However, with the passage of time, tattoo art is gradually gaining acceptance among the younger population. While character tattoos are popular in the United States, Chinese people seldom get them. Instead, English text is becoming more popular in China.
Types of Chinese Tattoos
There are a lot of things to think about before getting Chinese symbols as tattoos. You should think about the meaning behind the artwork, whether the image will translate literally into the meaning, and how private you want the tattoo to be, in addition to how you want it to look.
Symbolic tattoos have always been popular, and Chinese-style tattoos have grown in popularity thanks to their rich artwork and meaning. Chinese tattoo symbols are classified into two types: images and characters.
Images depict animals, plants, or creatures from mythology that have symbolic implications. On the other hand, if you want to get a specific phrase tattooed on your body but want the meaning to remain a mystery, a Chinese character tattoo is a perfect option. Characters may also add a romantic or exotic character to a tattoo, especially if they are arranged in many lines or verses.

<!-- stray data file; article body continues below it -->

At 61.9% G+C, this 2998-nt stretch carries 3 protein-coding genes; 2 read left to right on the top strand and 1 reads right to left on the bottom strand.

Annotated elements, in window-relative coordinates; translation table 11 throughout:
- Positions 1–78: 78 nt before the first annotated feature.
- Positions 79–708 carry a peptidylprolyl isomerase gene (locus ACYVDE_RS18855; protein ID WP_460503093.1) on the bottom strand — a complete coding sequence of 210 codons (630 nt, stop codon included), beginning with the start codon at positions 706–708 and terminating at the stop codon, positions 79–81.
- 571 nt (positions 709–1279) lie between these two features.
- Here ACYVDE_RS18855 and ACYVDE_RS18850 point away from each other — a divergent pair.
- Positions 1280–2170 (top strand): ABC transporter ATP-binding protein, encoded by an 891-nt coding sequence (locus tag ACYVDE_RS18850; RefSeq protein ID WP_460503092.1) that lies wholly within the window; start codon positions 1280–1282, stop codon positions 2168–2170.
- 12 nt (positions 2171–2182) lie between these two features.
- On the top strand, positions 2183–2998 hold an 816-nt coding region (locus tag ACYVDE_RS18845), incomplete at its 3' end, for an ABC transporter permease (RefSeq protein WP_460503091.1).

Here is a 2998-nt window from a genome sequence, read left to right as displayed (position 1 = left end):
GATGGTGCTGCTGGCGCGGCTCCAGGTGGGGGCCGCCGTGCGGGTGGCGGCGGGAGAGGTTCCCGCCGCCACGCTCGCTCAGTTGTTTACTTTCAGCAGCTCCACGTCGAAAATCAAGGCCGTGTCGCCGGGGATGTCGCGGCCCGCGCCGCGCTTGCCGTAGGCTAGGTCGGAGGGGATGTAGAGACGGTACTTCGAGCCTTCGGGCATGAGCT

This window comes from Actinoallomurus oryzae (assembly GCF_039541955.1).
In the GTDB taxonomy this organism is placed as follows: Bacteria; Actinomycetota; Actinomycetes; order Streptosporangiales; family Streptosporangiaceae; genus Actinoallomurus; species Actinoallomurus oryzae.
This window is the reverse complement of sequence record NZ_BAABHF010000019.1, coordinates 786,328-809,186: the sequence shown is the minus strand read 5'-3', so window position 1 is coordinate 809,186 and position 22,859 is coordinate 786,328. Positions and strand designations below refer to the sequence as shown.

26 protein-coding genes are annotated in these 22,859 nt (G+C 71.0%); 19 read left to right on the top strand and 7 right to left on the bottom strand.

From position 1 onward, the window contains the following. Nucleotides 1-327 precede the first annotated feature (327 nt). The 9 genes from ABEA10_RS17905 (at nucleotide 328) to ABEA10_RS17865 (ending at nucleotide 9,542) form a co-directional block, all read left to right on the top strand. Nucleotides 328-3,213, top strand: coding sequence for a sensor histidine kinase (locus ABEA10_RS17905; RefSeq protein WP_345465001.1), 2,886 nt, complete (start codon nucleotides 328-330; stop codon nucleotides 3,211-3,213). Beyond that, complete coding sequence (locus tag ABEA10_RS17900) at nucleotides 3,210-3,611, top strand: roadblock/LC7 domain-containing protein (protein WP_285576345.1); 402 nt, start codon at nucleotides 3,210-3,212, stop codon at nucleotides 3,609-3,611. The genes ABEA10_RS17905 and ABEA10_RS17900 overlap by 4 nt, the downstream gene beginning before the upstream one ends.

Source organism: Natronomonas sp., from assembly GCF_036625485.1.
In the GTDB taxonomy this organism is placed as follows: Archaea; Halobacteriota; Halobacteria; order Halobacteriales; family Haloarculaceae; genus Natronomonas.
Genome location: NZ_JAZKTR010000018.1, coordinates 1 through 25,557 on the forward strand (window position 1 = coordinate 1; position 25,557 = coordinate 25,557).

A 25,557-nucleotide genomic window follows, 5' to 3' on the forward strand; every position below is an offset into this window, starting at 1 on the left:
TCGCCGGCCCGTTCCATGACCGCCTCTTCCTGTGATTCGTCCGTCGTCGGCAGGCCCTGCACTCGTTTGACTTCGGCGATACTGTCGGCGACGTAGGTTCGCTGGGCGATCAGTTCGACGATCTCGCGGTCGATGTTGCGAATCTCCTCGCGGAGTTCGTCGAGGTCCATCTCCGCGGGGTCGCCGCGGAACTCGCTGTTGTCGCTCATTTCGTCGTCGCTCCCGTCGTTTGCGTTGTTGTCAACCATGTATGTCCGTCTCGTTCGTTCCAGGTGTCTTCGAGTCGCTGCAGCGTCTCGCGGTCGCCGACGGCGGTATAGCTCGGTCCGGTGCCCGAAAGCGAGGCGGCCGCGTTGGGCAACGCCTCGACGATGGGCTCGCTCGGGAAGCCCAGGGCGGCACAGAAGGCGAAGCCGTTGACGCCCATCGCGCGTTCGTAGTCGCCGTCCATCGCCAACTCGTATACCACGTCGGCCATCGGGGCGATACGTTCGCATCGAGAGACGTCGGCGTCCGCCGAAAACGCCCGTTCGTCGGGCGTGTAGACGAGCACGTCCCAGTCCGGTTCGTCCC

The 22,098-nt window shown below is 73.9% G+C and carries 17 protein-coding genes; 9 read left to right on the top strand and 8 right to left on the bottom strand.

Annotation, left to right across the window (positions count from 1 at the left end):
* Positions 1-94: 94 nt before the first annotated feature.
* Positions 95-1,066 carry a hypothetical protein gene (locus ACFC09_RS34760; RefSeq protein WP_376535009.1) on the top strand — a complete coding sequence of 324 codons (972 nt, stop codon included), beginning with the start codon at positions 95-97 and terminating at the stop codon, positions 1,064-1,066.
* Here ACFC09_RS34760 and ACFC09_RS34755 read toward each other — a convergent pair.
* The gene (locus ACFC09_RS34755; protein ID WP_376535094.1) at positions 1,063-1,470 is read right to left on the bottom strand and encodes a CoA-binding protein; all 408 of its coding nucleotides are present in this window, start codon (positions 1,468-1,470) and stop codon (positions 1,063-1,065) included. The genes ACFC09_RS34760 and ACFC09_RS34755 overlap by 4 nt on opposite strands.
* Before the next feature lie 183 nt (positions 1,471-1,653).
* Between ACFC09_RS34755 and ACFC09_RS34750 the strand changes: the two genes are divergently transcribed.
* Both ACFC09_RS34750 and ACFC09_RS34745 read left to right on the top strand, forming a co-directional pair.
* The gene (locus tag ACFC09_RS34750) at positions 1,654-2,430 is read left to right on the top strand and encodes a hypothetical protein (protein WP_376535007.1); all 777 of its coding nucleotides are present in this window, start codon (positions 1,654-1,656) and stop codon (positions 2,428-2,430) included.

So, before jumping into more difficult patterns like dragon, phoenix, serpent, and others, it’s a good idea to check into basic tattoos like calligraphy, which is quite popular in Western nations.
Chinese Character Tattoos
Chinese characters are both exotic and mysterious, making them ideal for tattoos. A Chinese character tattoo is a tattoo of a Chinese character written in a calligraphic style. Chinese calligraphy is often regarded as the most admired visual art form in China.
Over the past few decades, Chinese calligraphy tattoos have been increasingly popular, especially in the West, as the attractiveness of this art form has expanded globally. Old Chinese symbols have meanings that go back a long time. Because of this, some wise words seem even deeper and more important, especially when not everyone can understand them.
The disadvantage is that if you are not proficient, it is easy to interpret incorrectly. As a consequence, you may end up with a tattoo that represents nothing to you. So, always do your homework first.
The Five Styles of Chinese Calligraphy
Picking the style for your Chinese character tattoo is an important choice. Chinese calligraphy is divided into five primary styles:
- Seal Script (篆书 “zhuàn shū”)